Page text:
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Proceedings Paper

Tunable IR differential absorption lidar for remote sensing of chemicals
Author(s): Coorg R. Prasad; Pierre Kabro; Savyasachee L. Mathur
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Paper Abstract

Standoff sensors for rapid remote detection of chemical emissions from either clandestine chemical production sites, chemical and biological warfare agents, concealed internal combustion engine emissions or rocket propellants from missiles are required for several DoD applications. The differential absorption lidar (DIAL) operating in the infrared wavelengths has established itself as a very effective tool for rapidly detecting many of the chemicals, with sufficient sensitivity with a range of several kilometers. The wavelengths required for this task lie within the atmospheric window regions 3 to 5 micrometers and 8 to 12 micrometers . We are currently developing a differential absorption lidar (DIAL) tunable in the 3 to 5 micrometers range for detecting low concentrations of chemical species with high sensitivity (5 ppb) and accuracy (error < 10%) measurements for greater than 5 km range. We have successfully established the feasibility of an innovative frequency agile laser source which is the crucial component of the infrared DIAL. A diode-pumped ytterbium YAG laser was built for pumping and rapidly tuning an optical parametric oscillator (OPO) over the mid-infra red region. Good performance (5 mJ/pulse) of the laser and low threshold wide infra red tuning of OPO (2.2 - 3.1 micrometers ) were demonstrated. The simulated performance of the topographical IR-DIAL showed that 5 ppb concentration can be measured at 5 km range with a 35 cm telescope.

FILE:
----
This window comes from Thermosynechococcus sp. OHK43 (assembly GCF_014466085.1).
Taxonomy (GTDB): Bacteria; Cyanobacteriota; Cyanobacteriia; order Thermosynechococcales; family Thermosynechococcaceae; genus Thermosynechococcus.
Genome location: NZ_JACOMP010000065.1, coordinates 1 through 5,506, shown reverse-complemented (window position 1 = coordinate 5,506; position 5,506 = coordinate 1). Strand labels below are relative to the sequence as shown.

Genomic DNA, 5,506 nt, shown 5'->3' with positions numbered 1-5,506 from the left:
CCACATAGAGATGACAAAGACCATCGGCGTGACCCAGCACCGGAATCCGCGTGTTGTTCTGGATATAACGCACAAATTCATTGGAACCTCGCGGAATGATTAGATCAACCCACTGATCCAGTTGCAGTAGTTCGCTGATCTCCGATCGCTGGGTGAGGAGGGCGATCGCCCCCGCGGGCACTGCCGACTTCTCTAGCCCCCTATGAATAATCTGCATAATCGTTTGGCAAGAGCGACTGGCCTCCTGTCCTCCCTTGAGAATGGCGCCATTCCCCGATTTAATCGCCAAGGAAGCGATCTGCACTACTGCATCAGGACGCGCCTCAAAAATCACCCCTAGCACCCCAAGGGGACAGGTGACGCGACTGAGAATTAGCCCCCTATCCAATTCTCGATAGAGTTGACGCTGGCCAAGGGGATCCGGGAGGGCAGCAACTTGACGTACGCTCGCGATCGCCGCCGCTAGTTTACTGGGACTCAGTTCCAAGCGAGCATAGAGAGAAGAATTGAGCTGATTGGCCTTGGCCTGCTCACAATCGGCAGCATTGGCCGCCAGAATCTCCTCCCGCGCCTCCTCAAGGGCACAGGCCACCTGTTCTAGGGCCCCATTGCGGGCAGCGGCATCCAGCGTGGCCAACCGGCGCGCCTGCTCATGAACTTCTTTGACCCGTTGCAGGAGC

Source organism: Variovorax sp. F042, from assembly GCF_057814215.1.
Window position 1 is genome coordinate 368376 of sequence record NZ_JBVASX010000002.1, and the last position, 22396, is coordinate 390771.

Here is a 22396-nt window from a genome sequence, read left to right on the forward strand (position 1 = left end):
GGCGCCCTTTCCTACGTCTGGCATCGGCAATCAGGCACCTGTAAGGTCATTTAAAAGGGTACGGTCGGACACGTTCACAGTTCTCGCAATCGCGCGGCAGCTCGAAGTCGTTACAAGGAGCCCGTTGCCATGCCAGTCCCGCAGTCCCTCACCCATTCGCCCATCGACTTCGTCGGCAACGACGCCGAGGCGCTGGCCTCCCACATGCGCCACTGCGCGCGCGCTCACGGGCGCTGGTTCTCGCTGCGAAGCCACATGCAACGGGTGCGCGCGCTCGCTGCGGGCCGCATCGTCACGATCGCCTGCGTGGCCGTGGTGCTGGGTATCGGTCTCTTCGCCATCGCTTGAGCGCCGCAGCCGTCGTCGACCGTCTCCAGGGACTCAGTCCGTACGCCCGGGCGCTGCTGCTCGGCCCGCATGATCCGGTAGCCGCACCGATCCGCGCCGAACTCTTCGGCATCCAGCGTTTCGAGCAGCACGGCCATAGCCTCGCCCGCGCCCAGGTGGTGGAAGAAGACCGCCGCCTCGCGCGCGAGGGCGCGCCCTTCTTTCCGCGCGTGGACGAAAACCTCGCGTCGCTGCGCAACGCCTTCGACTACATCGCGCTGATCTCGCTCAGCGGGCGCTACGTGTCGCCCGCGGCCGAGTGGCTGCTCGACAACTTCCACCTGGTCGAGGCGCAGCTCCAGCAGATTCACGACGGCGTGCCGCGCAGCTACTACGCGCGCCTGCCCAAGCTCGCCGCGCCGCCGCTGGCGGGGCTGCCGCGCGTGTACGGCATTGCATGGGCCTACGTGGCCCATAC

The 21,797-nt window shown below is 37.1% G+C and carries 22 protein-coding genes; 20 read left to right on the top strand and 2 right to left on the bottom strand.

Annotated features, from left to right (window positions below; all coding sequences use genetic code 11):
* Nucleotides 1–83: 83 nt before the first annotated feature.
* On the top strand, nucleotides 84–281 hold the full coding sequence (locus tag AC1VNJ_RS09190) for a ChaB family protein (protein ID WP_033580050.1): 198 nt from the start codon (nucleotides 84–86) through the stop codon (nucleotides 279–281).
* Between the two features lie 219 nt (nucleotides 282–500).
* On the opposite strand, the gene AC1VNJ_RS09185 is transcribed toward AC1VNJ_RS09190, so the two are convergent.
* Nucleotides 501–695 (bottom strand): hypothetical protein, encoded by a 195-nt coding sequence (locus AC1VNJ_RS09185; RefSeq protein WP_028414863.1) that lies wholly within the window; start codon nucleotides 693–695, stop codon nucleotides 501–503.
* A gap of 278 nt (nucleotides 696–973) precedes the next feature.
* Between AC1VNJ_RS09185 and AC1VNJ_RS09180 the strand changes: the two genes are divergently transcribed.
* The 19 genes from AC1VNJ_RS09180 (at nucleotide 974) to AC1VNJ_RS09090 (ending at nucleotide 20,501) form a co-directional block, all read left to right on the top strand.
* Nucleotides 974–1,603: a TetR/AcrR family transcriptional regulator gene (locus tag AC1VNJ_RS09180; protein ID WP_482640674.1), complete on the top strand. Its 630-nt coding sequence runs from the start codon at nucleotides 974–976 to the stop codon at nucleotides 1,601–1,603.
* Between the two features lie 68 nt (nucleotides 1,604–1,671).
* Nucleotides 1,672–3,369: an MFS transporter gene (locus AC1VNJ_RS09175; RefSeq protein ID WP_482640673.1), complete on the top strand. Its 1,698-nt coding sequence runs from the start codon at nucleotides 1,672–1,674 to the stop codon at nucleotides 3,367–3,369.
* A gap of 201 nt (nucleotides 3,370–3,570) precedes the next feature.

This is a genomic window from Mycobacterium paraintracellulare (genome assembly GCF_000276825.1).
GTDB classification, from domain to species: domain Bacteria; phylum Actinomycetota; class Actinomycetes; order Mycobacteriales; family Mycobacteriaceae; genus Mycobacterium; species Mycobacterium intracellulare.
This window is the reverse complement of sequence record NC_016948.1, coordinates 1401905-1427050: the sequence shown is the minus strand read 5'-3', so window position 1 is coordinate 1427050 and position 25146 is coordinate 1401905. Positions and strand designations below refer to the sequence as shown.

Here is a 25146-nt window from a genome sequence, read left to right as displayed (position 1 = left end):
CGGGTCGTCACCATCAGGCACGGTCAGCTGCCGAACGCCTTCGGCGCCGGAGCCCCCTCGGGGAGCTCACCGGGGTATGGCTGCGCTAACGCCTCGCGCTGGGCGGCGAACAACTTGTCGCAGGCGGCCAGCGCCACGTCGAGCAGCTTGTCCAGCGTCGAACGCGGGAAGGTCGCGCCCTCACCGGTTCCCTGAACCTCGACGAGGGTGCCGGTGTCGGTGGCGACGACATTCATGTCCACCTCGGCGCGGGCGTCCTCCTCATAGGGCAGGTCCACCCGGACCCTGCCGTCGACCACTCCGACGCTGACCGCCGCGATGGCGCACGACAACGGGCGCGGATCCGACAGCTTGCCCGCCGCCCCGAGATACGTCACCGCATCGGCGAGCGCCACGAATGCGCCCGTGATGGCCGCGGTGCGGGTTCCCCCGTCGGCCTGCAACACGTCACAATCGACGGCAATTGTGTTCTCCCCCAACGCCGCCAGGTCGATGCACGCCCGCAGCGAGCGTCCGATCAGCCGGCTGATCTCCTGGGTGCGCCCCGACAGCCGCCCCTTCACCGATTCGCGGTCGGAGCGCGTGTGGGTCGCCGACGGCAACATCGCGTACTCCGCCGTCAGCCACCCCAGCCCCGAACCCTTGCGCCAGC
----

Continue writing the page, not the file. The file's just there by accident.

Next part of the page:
Paper Details

Date Published: 22 October 1999
PDF: 9 pages
Proc. SPIE 3757, Application of Lidar to Current Atmospheric Topics III, (22 October 1999); doi: 10.1117/12.366422
Show Author Affiliations
Coorg R. Prasad, Science & Engineering Services, Inc. (United States)
Pierre Kabro, Science & Engineering Services, Inc. (United States)
Savyasachee L. Mathur, Science & Engineering Services, Inc. (United States)


Published in SPIE Proceedings Vol. 3757:
Application of Lidar to Current Atmospheric Topics III
Arthur J. Sedlacek; Kenneth W. Fischer, Editor(s)

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